The Years of Talking Dangerously
“There has never been,” Nunberg writes, “an age as wary as ours of the tricks words can play, obscuring distinctions and smoothing over the corrugations of the actual world.... Yet as advertisers and marketers know, our mistrust of words doesn't inoculate us against them.” These are the years of talking dangerously, and Nunberg is a sure guide to the pitfalls. With illuminating intelligence and devastating humor, Nunberg decodes the changing syntax of Time Magazine, explains why grammar buffs are drawn to sarcasm, and deftly unpacks the telling phrases of our national conversation, from progressive to elite to change—not to mention national conversation itself.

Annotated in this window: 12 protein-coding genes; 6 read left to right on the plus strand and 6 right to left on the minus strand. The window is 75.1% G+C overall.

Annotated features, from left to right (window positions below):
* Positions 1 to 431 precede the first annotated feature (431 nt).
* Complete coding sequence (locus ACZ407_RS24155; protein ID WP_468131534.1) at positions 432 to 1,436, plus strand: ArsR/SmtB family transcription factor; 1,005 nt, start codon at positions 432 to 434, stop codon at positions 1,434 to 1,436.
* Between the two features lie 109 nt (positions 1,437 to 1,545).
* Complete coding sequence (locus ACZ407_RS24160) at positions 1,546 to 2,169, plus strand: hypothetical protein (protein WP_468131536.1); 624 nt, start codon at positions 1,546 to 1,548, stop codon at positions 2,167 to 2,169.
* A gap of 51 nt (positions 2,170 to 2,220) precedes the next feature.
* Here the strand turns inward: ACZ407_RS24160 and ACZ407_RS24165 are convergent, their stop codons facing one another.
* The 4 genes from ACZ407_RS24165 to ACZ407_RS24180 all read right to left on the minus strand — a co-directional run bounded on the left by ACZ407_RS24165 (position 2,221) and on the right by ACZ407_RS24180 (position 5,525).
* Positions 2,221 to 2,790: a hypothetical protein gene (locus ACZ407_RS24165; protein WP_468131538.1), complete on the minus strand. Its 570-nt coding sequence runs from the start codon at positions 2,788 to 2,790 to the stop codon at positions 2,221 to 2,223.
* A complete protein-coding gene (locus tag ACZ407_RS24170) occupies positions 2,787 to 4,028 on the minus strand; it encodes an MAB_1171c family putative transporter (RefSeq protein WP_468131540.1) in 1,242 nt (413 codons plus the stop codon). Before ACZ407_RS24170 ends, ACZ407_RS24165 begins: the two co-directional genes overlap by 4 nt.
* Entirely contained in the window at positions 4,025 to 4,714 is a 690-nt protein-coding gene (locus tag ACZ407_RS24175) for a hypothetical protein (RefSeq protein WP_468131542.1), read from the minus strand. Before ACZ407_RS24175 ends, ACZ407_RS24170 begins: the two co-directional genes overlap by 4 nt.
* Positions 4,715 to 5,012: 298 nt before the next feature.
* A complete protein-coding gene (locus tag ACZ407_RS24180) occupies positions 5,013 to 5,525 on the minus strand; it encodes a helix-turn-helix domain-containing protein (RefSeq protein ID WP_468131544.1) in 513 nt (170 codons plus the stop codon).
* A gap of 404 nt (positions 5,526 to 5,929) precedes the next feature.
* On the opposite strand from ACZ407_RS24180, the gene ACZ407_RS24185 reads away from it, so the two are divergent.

Geoffrey Nunberg is a linguist, the former chair of the American Heritage Dictionary’s Usage Panel, and an adjunct full professor at the UC Berkeley School of Information. His commentaries on language and politics have appeared regularly in the Sunday New York Times and on NPR’s “Fresh Air.” The author of Going Nucular, Talking Right, and The Way We Talk Now, Nunberg lives in San Francisco, California.
—San Francisco Chronicle